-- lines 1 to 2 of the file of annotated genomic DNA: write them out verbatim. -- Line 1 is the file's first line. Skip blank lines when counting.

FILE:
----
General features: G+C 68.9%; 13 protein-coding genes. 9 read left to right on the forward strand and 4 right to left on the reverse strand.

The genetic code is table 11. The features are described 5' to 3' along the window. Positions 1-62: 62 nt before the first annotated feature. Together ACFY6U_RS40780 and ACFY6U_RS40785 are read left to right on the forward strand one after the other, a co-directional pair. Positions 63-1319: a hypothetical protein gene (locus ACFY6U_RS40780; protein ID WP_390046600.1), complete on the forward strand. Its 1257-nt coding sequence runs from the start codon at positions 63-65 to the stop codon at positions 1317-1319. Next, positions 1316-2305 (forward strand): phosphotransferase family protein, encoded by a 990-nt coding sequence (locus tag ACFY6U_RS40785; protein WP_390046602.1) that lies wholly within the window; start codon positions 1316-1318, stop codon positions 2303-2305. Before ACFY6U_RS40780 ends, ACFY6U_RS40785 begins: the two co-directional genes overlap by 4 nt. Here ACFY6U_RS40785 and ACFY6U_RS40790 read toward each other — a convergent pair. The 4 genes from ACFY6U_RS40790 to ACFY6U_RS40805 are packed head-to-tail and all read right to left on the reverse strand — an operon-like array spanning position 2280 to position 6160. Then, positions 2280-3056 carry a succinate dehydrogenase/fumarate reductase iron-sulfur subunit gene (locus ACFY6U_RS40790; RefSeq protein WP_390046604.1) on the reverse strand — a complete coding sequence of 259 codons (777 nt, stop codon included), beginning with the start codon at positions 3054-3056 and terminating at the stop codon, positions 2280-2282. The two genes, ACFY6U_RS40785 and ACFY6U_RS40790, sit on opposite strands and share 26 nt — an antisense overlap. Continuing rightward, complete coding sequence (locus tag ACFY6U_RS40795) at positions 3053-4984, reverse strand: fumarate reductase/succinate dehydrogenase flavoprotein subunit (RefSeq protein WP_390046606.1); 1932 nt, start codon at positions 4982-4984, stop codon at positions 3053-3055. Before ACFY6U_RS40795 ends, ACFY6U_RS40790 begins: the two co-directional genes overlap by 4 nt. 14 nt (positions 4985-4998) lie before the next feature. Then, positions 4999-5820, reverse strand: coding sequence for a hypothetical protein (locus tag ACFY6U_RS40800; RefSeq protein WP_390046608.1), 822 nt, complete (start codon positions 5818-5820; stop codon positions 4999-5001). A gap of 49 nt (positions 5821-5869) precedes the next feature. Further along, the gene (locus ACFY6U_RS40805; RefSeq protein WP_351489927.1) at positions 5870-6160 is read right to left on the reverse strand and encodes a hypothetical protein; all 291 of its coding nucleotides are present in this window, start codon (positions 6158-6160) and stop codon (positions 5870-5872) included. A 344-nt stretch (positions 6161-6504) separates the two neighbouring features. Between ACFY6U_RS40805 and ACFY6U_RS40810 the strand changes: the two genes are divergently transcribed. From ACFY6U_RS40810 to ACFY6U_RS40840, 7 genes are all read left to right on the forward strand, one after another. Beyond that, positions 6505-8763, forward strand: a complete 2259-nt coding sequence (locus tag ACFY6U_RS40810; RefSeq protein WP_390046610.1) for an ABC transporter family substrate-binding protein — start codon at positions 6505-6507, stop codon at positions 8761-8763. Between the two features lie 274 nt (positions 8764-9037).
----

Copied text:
General features: G+C 68.9%; 13 protein-coding genes. 9 read left to right on the forward strand and 4 right to left on the reverse strand.

The genetic code is table 11. The features are described 5' to 3' along the window. Positions 1-62: 62 nt before the first annotated feature. Together ACFY6U_RS40780 and ACFY6U_RS40785 are read left to right on the forward strand one after the other, a co-directional pair. Positions 63-1319: a hypothetical protein gene (locus ACFY6U_RS40780; protein ID WP_390046600.1), complete on the forward strand. Its 1257-nt coding sequence runs from the start codon at positions 63-65 to the stop codon at positions 1317-1319. Next, positions 1316-2305 (forward strand): phosphotransferase family protein, encoded by a 990-nt coding sequence (locus tag ACFY6U_RS40785; protein WP_390046602.1) that lies wholly within the window; start codon positions 1316-1318, stop codon positions 2303-2305. Before ACFY6U_RS40780 ends, ACFY6U_RS40785 begins: the two co-directional genes overlap by 4 nt. Here ACFY6U_RS40785 and ACFY6U_RS40790 read toward each other — a convergent pair. The 4 genes from ACFY6U_RS40790 to ACFY6U_RS40805 are packed head-to-tail and all read right to left on the reverse strand — an operon-like array spanning position 2280 to position 6160. Then, positions 2280-3056 carry a succinate dehydrogenase/fumarate reductase iron-sulfur subunit gene (locus ACFY6U_RS40790; RefSeq protein WP_390046604.1) on the reverse strand — a complete coding sequence of 259 codons (777 nt, stop codon included), beginning with the start codon at positions 3054-3056 and terminating at the stop codon, positions 2280-2282. The two genes, ACFY6U_RS40785 and ACFY6U_RS40790, sit on opposite strands and share 26 nt — an antisense overlap. Continuing rightward, complete coding sequence (locus tag ACFY6U_RS40795) at positions 3053-4984, reverse strand: fumarate reductase/succinate dehydrogenase flavoprotein subunit (RefSeq protein WP_390046606.1); 1932 nt, start codon at positions 4982-4984, stop codon at positions 3053-3055. Before ACFY6U_RS40795 ends, ACFY6U_RS40790 begins: the two co-directional genes overlap by 4 nt. 14 nt (positions 4985-4998) lie before the next feature. Then, positions 4999-5820, reverse strand: coding sequence for a hypothetical protein (locus tag ACFY6U_RS40800; RefSeq protein WP_390046608.1), 822 nt, complete (start codon positions 5818-5820; stop codon positions 4999-5001). A gap of 49 nt (positions 5821-5869) precedes the next feature. Further along, the gene (locus ACFY6U_RS40805; RefSeq protein WP_351489927.1) at positions 5870-6160 is read right to left on the reverse strand and encodes a hypothetical protein; all 291 of its coding nucleotides are present in this window, start codon (positions 6158-6160) and stop codon (positions 5870-5872) included. A 344-nt stretch (positions 6161-6504) separates the two neighbouring features. Between ACFY6U_RS40805 and ACFY6U_RS40810 the strand changes: the two genes are divergently transcribed. From ACFY6U_RS40810 to ACFY6U_RS40840, 7 genes are all read left to right on the forward strand, one after another. Beyond that, positions 6505-8763, forward strand: a complete 2259-nt coding sequence (locus tag ACFY6U_RS40810; RefSeq protein WP_390046610.1) for an ABC transporter family substrate-binding protein — start codon at positions 6505-6507, stop codon at positions 8761-8763. Between the two features lie 274 nt (positions 8764-9037).